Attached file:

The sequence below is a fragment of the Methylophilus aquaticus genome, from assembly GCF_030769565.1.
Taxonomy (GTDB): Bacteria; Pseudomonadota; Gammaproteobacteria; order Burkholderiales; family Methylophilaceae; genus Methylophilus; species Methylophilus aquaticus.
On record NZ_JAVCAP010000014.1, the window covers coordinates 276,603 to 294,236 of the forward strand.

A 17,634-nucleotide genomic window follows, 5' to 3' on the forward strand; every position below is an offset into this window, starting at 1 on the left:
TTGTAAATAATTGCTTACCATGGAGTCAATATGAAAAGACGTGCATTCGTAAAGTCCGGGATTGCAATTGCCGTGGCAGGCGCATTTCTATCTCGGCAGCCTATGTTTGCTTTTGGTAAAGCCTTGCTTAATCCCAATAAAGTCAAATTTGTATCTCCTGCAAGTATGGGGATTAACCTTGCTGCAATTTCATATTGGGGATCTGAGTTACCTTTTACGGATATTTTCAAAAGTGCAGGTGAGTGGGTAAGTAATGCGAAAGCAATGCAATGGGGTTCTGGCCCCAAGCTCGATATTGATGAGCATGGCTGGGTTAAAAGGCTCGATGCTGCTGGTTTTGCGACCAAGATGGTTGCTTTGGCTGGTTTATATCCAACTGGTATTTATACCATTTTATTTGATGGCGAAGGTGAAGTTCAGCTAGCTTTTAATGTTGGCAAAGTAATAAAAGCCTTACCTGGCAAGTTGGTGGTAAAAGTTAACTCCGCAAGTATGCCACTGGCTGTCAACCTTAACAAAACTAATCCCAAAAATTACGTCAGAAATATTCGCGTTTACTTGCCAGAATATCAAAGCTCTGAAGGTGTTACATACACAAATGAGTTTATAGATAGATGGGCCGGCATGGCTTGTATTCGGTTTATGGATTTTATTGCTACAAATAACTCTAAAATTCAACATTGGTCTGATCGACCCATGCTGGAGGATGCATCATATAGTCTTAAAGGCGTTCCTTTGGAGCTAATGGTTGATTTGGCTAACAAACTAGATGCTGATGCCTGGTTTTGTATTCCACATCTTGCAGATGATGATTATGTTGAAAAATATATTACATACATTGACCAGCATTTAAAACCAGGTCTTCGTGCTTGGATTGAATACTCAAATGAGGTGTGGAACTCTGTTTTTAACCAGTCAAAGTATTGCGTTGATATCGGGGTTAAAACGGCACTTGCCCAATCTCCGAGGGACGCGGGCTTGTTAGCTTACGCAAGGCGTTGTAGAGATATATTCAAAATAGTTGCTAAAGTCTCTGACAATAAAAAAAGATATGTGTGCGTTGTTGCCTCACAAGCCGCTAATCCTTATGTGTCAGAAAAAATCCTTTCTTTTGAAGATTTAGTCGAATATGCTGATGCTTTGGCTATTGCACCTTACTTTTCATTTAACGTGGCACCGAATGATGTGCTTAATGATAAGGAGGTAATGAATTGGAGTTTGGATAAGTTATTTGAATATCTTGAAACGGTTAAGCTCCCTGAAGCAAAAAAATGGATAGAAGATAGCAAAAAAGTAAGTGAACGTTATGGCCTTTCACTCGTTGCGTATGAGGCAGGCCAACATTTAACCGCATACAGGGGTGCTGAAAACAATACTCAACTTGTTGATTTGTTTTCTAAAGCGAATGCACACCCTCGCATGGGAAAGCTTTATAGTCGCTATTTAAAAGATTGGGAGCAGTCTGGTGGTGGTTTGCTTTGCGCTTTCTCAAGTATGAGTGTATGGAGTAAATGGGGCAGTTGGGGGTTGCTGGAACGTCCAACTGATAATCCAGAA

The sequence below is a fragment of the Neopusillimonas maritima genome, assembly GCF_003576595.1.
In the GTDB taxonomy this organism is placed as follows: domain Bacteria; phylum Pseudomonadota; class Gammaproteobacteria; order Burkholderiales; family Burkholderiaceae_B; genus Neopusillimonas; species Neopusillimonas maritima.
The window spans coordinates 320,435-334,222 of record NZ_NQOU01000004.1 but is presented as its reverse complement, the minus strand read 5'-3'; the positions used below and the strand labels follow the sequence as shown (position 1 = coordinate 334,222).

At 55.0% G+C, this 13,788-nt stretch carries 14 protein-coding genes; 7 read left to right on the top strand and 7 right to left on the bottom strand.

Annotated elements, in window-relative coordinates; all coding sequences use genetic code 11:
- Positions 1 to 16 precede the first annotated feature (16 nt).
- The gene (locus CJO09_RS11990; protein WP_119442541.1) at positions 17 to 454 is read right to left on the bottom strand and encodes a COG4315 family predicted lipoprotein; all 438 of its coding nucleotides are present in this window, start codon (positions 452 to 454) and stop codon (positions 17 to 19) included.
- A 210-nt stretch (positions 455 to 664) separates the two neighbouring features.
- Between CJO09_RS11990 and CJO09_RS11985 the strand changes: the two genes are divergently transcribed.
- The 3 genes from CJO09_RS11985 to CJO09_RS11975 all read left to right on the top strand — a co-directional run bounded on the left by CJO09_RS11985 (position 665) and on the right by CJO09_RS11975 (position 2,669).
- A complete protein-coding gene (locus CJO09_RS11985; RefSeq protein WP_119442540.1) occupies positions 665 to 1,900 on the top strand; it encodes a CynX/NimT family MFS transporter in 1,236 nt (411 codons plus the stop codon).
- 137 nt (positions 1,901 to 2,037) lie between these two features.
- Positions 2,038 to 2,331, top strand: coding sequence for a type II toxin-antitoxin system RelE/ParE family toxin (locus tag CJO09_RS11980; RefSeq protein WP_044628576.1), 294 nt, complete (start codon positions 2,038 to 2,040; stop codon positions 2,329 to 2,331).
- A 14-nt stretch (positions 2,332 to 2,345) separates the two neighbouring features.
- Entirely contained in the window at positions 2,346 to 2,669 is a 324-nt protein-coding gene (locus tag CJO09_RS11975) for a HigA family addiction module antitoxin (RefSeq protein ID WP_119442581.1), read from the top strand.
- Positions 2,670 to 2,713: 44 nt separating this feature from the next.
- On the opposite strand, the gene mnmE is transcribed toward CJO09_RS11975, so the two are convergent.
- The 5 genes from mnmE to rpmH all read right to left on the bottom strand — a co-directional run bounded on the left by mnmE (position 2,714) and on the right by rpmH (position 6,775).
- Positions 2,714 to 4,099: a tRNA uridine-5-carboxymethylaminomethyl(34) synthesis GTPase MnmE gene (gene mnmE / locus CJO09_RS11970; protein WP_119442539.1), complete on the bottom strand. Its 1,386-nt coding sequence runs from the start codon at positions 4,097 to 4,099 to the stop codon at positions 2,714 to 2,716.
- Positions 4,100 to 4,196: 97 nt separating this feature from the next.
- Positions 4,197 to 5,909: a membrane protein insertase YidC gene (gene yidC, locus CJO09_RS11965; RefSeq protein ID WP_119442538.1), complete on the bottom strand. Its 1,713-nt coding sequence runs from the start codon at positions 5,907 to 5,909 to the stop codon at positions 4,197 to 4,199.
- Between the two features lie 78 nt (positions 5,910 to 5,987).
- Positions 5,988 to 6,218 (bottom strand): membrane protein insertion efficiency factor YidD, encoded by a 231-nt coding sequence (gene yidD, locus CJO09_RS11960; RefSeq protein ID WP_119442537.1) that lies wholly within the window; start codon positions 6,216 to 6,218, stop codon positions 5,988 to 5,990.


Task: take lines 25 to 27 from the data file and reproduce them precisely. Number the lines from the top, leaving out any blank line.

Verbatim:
- Positions 4,100 to 4,196: 97 nt separating this feature from the next.
- Positions 4,197 to 5,909: a membrane protein insertase YidC gene (gene yidC, locus CJO09_RS11965; RefSeq protein ID WP_119442538.1), complete on the bottom strand. Its 1,713-nt coding sequence runs from the start codon at positions 5,907 to 5,909 to the stop codon at positions 4,197 to 4,199.
- Between the two features lie 78 nt (positions 5,910 to 5,987).